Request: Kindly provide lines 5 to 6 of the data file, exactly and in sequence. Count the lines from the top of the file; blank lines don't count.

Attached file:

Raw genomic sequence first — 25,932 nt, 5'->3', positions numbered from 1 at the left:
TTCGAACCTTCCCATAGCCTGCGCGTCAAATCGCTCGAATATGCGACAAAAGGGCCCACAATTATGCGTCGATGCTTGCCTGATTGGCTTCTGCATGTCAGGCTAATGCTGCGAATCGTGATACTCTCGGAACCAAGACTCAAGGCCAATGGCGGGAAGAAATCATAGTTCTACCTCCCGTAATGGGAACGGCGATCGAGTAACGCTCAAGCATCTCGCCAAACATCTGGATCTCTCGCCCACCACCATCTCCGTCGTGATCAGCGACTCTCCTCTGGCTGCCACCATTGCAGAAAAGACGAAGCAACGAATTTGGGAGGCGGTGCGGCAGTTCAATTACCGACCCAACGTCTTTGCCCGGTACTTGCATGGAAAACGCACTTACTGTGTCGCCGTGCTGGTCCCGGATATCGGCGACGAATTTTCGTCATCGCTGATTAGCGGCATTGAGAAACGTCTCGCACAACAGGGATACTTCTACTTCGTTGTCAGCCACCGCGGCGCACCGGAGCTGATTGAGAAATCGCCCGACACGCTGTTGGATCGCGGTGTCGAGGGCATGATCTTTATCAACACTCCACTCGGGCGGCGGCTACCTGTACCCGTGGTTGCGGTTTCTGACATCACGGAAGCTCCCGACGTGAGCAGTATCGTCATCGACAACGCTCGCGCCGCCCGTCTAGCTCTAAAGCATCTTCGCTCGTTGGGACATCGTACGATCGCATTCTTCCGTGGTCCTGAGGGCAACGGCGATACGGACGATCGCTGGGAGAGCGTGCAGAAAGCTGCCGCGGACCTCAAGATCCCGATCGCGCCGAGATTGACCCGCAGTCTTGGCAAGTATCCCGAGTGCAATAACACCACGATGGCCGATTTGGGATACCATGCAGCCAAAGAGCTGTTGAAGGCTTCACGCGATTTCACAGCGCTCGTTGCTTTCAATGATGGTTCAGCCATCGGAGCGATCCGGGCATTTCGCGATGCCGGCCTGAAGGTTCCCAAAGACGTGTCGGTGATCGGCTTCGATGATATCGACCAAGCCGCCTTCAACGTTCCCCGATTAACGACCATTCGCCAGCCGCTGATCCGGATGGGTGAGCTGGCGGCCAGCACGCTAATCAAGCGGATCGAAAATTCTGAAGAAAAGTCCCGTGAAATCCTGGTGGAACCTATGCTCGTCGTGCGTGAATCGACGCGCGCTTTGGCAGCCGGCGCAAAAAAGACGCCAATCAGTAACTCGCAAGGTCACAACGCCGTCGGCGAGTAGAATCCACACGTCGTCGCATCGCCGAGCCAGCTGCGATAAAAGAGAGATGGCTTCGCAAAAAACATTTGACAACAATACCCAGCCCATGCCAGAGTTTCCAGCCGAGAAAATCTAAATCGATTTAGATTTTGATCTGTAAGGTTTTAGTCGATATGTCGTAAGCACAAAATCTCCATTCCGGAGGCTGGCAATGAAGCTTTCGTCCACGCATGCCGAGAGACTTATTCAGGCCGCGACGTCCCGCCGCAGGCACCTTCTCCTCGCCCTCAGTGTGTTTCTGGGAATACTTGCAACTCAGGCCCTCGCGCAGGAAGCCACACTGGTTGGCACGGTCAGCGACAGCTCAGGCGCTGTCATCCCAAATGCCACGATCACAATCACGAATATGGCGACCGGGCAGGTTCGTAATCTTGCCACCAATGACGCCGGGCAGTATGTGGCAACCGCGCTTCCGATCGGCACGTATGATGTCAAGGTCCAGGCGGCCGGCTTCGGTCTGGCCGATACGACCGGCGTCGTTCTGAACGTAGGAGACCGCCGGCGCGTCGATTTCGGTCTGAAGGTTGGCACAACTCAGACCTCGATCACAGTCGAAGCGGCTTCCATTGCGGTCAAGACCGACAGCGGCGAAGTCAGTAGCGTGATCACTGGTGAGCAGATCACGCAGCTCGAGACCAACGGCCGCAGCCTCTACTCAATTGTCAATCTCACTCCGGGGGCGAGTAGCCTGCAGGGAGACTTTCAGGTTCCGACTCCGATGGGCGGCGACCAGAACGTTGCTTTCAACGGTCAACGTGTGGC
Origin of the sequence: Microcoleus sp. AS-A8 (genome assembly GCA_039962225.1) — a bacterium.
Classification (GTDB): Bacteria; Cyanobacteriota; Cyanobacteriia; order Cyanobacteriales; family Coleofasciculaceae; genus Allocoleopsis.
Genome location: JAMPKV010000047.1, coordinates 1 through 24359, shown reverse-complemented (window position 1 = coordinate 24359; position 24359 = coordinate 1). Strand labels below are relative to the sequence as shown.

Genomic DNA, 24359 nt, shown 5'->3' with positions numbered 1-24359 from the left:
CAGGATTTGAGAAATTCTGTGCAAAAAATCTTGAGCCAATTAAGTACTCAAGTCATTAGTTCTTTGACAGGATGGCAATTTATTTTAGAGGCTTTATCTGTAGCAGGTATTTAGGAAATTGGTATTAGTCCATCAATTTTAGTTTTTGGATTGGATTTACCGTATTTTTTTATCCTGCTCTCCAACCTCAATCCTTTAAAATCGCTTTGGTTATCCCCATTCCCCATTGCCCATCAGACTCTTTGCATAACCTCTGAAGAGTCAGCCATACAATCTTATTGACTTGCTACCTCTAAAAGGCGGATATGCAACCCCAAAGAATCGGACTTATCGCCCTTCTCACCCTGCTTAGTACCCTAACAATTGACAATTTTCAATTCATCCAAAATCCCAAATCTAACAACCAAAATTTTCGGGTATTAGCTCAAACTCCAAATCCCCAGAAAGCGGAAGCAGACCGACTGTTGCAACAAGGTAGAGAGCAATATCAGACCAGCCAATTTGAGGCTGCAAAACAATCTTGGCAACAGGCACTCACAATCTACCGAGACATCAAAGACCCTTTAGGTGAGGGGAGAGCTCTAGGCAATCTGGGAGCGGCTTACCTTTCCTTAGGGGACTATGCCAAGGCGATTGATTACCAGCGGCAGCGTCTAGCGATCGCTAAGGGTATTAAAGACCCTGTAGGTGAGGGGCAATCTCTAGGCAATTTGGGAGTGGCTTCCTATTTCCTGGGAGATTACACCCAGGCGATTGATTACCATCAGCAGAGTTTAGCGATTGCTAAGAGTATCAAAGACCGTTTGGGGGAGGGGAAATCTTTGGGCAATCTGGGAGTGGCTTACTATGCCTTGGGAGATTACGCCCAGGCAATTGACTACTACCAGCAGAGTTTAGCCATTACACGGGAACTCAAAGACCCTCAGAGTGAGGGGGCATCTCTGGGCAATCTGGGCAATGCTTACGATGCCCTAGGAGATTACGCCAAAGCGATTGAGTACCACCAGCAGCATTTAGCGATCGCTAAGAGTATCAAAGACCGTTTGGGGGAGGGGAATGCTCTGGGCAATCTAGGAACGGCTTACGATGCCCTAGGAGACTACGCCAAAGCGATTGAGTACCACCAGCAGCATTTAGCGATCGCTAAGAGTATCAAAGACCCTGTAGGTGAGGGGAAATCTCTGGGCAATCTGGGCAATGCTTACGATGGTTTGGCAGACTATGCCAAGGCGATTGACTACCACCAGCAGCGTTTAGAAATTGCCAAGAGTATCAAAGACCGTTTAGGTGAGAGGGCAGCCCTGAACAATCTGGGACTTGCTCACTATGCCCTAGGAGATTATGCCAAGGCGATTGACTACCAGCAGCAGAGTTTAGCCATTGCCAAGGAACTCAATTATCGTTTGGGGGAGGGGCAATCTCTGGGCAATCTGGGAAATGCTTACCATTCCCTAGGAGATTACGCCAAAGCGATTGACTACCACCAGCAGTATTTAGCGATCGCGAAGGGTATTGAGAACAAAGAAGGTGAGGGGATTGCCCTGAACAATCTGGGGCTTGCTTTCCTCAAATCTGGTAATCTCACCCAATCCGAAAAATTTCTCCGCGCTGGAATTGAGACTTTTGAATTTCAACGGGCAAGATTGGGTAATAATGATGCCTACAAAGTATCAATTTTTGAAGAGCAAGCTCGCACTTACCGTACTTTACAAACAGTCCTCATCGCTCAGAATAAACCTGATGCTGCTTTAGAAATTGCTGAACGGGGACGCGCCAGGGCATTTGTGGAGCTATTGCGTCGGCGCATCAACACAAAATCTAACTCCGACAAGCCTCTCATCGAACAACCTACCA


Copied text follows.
Genome location: JAMPKV010000047.1, coordinates 1 through 24359, shown reverse-complemented (window position 1 = coordinate 24359; position 24359 = coordinate 1). Strand labels below are relative to the sequence as shown.

Genomic DNA, 24359 nt, shown 5'->3' with positions numbered 1-24359 from the left: